Joe Igbokwe had a lot to tell me about the June 12 pro-democracy struggles and the heroic role of the Nigerian press. He singled out the likes of Nosa Igiebor and George Mba, both of TELL magazine, for special praises. The former had to escape to the UK after being detained by the DSS while the latter was jailed for life by Abacha in the 1995 phantom coup episode. He brought out a copy of his _Heroes of Democracy_ from a shelf standing to his right; “I detailed all those here… While I was scanning photos I used in the book people who saw me couldn’t believe all these took place in Nigeria – the killings, the tortures and abuses.” Putting back the book, he continued, “But I won’t give you a copy because this is the only copy remaining.” Rather he handed me a copy of another book, “2007: The IBB option”, which he co-authored with former student leader and activist, Peter Claver Opara, wherein they opposed the rumoured ambition of General Ibrahim Babangida to succeed Obasanjo as the President. I thanked him, but within me I preferred he gave me _Heroes of Democracy_ being that my much treasured copy had been borrowed and never returned by someone whose face I couldn’t and have never recalled till today. I left soon after and got to my office around 5pm and quickly made a transcript of the interview and forwarded for publication.
My last interaction with Joe was in July 2012 when I interviewed him for a news feature I was doing on 45 years since the start of the Nigerian civil war on July 6 1967. I simply sought his opinion on the journey so far for the country since that war ended as well as had him relive his experiences as a little boy in Nnewi during that 30 months carnage. He told me how they were being given lessons at home as the war had interrupted schooling and how they usually ran into bush whenever there was an air raid; those frenzied moments that he found both anxious and enjoyable – poor kid.
In all, my first encounter with Joe was a fulfilling one. It quenched a long-standing thirst to meet a man whose writings and commentaries had influenced my literary and intellectual evolution as well as helped strengthen my resolve to have a journalism and writing career. Seeing him in his office that fateful Thursday occupying a government position and wearing a partisan identity as the spokesperson of a political party acclaimed as having an ethnic bias, I imagined that he must have become a new person; that all those progressive, radical and intellectually stimulating (written and spoken) commentaries he gave on public issues in the 1990s and early 2000s would no more be seen, at least for the time being. Does this justify the assertion by famous Hungarian sociologist, Prof. Karl Mannheim, that intellectuals should not go into partisan politics as it tends to lure them into abandoning logic and reason in favour of sophistry and bias?
Opuruiche Douglas Anele, now a professor of Philosophy of Science at University of Lagos, has been a very controversial figure, especially among those who know his views about religion and many cultural issues. He is an atheist and has consistently and emphatically expressed his view on the non-existence of God, any god, or indeed any non-physical entity or force. I first got to know about him through his weekly column in _Vanguard_ newspaper called “Perspectives on Sunday” which I read every week during my undergraduate years and beyond. I loved the column due to the man’s elegant writing skills and erudition. He commented on issues ranging from religion and culture to politics and economics (the column is still there today). He was my every-Sunday delight.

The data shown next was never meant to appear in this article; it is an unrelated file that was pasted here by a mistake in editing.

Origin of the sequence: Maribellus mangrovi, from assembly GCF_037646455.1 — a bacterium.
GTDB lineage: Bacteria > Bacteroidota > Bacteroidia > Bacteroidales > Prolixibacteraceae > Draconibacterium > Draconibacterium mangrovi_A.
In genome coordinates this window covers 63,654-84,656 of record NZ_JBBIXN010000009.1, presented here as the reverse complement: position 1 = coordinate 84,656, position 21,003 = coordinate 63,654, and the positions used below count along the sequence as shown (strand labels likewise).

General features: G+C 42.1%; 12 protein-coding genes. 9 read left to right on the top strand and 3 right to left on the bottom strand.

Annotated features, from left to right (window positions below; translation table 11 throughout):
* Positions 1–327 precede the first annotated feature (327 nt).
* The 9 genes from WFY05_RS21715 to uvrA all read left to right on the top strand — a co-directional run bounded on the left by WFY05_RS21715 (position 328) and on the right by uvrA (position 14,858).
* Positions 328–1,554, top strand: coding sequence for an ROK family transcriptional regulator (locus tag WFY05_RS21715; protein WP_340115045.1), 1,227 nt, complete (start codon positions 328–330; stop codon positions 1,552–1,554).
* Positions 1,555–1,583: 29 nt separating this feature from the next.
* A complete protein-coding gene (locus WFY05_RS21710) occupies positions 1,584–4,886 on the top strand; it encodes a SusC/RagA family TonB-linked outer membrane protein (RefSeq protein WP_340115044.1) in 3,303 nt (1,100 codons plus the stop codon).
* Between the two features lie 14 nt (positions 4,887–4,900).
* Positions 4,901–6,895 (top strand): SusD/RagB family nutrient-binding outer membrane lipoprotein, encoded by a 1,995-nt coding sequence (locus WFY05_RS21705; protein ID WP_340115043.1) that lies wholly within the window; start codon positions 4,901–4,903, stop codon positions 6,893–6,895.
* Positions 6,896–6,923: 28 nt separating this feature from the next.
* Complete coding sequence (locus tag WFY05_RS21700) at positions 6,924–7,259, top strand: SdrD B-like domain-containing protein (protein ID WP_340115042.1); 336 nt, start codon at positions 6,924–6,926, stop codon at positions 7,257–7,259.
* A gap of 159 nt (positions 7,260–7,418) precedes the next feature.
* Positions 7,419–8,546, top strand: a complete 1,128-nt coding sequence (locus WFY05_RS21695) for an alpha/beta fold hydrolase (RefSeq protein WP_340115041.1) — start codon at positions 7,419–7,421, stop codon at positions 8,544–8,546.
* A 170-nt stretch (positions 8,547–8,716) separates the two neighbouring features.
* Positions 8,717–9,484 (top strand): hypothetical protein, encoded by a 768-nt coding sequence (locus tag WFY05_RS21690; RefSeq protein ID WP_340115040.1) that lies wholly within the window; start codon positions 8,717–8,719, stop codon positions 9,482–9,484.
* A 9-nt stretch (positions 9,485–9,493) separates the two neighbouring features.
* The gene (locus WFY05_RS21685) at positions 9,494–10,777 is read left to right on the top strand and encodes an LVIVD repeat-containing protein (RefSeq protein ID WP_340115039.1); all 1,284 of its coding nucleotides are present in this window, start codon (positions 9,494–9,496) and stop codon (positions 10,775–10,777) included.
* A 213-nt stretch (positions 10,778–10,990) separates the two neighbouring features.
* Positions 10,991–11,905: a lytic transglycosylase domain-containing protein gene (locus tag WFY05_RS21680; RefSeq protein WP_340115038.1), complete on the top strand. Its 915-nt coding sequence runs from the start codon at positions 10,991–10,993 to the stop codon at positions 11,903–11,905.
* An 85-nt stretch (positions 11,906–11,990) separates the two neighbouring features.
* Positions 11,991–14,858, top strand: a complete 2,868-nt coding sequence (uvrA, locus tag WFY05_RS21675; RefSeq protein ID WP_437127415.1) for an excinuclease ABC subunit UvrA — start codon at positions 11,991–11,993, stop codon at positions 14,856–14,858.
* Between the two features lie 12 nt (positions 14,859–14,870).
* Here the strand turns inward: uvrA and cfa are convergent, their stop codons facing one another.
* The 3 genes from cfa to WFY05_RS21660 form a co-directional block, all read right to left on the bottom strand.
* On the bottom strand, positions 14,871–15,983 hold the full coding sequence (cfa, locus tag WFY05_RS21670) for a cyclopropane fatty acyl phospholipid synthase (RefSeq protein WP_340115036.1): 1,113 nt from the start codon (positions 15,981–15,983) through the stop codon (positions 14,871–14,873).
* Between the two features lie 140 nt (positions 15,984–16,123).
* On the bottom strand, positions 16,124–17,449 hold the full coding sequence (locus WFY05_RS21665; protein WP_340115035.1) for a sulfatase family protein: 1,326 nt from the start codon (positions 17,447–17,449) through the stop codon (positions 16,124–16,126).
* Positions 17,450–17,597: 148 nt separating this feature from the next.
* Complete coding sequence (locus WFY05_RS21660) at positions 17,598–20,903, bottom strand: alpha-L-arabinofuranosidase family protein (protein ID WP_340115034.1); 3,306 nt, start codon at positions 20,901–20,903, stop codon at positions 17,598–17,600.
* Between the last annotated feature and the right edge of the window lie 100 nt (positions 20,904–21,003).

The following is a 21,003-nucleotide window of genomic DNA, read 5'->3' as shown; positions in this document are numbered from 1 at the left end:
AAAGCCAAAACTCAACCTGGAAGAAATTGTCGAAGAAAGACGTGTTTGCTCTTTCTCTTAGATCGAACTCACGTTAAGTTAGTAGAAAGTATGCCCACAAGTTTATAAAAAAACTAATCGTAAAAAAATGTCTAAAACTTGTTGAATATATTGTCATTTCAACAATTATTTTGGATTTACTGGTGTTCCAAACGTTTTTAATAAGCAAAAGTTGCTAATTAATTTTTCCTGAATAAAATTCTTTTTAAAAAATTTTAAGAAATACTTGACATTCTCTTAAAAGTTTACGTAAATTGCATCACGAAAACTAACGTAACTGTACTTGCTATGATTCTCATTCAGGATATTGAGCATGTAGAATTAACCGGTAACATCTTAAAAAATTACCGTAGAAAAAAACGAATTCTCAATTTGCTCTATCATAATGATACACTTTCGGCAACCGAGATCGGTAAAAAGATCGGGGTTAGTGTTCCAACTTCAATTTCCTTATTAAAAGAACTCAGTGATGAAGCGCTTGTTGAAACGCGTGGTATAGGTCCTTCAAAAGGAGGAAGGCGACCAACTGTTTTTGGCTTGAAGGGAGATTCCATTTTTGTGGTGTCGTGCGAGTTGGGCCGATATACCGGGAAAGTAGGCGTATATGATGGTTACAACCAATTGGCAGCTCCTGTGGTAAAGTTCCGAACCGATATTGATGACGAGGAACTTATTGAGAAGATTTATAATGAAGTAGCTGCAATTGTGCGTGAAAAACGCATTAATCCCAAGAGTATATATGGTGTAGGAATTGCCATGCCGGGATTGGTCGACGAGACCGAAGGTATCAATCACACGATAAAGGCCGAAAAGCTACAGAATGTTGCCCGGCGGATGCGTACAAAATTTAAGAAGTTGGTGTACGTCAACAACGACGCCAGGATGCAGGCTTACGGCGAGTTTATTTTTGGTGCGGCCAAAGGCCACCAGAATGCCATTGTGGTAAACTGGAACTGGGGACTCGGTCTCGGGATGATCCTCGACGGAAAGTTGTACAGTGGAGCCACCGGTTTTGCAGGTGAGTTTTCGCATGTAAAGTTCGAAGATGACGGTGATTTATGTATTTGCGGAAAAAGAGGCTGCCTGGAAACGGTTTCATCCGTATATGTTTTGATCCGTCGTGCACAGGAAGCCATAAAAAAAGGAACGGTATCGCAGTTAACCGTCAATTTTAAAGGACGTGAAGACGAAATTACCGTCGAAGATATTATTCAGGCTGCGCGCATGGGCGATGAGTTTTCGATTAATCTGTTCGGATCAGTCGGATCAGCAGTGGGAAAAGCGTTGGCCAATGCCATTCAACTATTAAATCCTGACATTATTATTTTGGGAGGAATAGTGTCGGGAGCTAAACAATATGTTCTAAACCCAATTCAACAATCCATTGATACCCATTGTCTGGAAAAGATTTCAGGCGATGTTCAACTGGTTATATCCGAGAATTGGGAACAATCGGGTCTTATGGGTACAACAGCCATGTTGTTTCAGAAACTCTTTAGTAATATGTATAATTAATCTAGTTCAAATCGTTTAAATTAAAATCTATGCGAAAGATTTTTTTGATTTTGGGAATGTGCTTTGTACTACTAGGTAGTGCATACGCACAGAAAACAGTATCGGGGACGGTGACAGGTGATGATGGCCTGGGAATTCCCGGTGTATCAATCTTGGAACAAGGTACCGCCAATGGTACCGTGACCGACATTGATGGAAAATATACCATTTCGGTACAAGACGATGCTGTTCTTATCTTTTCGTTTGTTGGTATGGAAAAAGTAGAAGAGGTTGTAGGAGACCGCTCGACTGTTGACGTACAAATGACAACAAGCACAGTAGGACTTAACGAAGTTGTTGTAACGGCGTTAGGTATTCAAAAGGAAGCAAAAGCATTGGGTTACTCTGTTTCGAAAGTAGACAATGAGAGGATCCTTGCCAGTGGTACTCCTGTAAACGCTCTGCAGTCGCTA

I have always admired Anele’s versatility, how he discused issues with great insights. No doubt he is a wide reader whose knowledge compass has thus become so wide. The Imo state-born polymath was an inspiration to me.
My meeting with Anele finally happened on a particular Friday in the last quarter of 2008 after a series of cancelled appointments due to unforeseen intervening events, sometimes from my side and sometimes from his. On the second floor of the gigantic UNILAG faculty of arts building, I located without difficulty the office of Anele. On his door was an usually large nameplate with his name “”Opuruiche Douglas Anele” boldly inscribed in a way that I found almost funny.
Now sitting face-to-face with the scholar, we got into business after a short exchange of pleasantries. I took him up on national issues and then on his well known philosophical views. On religion, Anele submitted, “The idea of God is the greatest fiction ever invented by human mind. It has no basis on any positive evidence… Africa is where it is today partly because of religion which is breeding complacency and superstition as against scientific culture that guarantees progress and problem solving in real time.”
At some point, Anele made reference to a book “The God Delusion” authored by legendary British evolutionary biologist Richard Hawkins in 2006. (That instantly caught my interest making me to start searching for the book from that day. I could not see a hardcopy version while the online version was not available for free download. Luckily, after 10 years  a friend who was a PhD scholar at Jomo Kenyetta University Kenya purchased an online copy at my request and sent to me. I have since read the over 300 pages book and intend to do a philosophical critique on it soon. The atheist scientist wrote with an impressive intellectual elegance, though I did not find his argument convincing enough to unsettle my philosophical persuasion on the existence of a supreme being that animates all things and directs the course of time).